I’ve pretty much said all I have to say about my chapter in the new edited collection Reading Mystery Science Theater 3000: Critical Approaches here and here. But my copy finally did come in the mail, so I’ll just share a couple happy images …
Just a quick boast: The nerdy book pictured at left is coming this June from Scarecrow Press, and will feature my essay “The Audio-Visual Palimpsest: Rhetoric, Poetics, and Heteroglossia in Mystery Science Theater 3000.” For more on the history of all that, see this post. For more about the book, head over here.
I had the pleasure of meeting Shelley Rees and a few of the other contributors at PCA/ACA 2010 in San Antonio — all fun, bright people. This book’ll be a good one. This project has also been a long time coming, so I do look forward to holding my gratis copy.
The first post I ever published on this blog was a happy announcement. I boasted that a rhetorical-Bakhtinian analysis I’d written of the cult TV comedy Mystery Science Theater 3000 would soon be published on a new online journal run in part by TV studies guru David Lavery. Bad news: that never happened. Good news: something else did. So here’s a story about academic publishing.
Let me backtrack to the first year of my master’s program at Miami of Ohio. My friend and then-colleague Kasey Butcher, knowing what kind of nerd I am, one day handed me a CFP flyer for scholarly essays on MST3K, a show where a man and two robots mock bad movies in real-time. Dr. Shelley Rees, an English professor at of the University of Arts and Sciences of Oklahoma, had sent out the CFP hoping to compile a scholarly book project on the show: in essence, a book of nerds writing nerdily about the nerdiest show ever. It sounded awesome.
So I sent in a proposal. I was new to postgrad academic writing. Like a lot of grad school neophytes I had a poorly defined list of enthusiastic interests. I knew I liked Mikhail Bakhtin’s discourse theory (and I still do!), so I wrote in vague terms about how I’d read MST3K’s interesting form through the lens of Bakhtinian heteroglossia. I don’t think I knew too well what I was talking about, but I guess it sounded like I did because Dr. Rees accepted the proposal. Cool! Then I waited.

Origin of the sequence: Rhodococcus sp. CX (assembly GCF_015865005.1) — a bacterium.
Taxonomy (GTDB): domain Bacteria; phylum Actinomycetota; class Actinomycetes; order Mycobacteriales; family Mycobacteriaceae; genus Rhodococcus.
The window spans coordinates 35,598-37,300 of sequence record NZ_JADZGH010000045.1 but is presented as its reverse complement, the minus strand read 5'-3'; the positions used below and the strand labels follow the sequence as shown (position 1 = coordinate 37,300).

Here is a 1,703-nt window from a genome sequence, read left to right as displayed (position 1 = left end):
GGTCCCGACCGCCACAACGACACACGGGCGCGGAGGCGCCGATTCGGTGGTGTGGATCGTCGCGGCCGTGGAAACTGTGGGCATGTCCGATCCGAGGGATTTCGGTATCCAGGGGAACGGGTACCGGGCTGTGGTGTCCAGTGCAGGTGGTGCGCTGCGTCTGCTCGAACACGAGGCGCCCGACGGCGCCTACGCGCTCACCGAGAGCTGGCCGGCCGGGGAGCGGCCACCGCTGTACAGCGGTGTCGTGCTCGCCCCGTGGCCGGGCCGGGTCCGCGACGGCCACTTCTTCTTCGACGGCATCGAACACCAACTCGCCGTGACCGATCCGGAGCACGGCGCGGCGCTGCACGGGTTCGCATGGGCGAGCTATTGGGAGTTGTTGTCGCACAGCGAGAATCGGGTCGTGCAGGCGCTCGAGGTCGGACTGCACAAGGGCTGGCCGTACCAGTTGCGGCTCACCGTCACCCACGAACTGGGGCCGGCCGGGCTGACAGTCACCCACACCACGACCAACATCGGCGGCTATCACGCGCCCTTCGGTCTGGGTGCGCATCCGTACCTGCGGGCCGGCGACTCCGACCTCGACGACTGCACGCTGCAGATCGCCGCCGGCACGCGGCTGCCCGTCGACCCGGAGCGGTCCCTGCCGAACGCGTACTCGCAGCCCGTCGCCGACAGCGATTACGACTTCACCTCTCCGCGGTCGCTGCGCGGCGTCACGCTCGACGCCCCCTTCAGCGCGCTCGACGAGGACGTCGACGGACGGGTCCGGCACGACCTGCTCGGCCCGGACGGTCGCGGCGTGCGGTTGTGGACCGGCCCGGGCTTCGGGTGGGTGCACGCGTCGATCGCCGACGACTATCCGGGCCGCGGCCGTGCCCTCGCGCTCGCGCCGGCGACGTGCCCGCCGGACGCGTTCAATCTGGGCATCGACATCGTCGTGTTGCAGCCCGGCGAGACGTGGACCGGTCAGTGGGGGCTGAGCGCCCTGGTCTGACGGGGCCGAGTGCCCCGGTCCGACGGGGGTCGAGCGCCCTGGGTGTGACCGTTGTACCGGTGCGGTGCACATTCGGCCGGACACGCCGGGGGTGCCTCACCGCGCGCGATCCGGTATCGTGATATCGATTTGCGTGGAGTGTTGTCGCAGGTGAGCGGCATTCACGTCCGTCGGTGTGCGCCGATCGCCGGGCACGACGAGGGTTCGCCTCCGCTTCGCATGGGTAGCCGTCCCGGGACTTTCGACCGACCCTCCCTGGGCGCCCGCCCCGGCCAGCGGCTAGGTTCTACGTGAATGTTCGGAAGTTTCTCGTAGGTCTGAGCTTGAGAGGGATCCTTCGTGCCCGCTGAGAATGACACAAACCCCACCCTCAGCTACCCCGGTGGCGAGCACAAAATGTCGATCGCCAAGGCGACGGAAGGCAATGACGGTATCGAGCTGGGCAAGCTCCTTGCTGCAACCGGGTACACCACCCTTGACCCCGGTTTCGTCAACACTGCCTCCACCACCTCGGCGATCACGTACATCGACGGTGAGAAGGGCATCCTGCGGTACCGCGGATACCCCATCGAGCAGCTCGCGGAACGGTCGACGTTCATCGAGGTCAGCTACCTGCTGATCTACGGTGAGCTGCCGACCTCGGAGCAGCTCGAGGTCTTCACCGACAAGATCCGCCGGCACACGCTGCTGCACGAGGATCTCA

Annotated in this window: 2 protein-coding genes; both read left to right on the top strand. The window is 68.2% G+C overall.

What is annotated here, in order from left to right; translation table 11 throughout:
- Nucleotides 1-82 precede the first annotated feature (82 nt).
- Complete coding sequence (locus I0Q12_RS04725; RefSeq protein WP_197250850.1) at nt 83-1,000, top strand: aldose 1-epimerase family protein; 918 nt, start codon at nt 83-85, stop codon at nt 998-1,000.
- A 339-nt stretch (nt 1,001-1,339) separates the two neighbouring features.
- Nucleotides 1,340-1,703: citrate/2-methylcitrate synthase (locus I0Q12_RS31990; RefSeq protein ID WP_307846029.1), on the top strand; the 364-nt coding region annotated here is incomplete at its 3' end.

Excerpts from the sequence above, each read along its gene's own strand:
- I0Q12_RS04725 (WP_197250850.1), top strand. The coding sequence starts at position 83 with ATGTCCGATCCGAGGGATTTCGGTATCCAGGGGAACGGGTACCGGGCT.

And I waited. Months passed. Dr. Rees finally sent out an email explaining that she still had no publisher, but she did have an invitation for us contributors to present our research at the national Pop Culture Association / American Culture Association conference in San Antonio. A number of my friends from Miami were headed to that same conference, so I happily accepted. So, over a year after I’d written the original proposal, I realized I’d have to actually write something. I looked back at my old proposal, and I made some changes.
By this time, I was deep into my MA thesis research on the rhetoric of film, so all that had stirred up ideas and theoretical frames to work with. I began by changing the title. Originally it was “Competing Voices: Bakhtin, Rhetoric and Audience Sympathy in Mystery Science Theatre 3000.” That’s right — somehow I’d used the British spelling of “theatre,” and neglected the Oxford comma between “rhetoric” and “and.” For shame. I’d also unwisely seemed to imply that a dead Russian literary critic was actually in a show about sarcastic robots watching bad movies. Hmm. I changed the title to “The Audio-Visual Palimpsest: Rhetoric, Poetics, and Heteroglossia in Mystery Science Theater 3000” — much better, if equally verbose — and put together ideas for a conference talk. At PCA/ACA I spoke about the humorous effects of the show’s lopsided rhetorical struggle between the different voices. It was a well-attended session in a massive, intimidating ballroom, and there was good conversation. Dr. Rees chaired. She was a pleasure to meet — smart, generous, and funny. Later at the conference, she spoke about gender performance in Lord of the Rings. It was swell.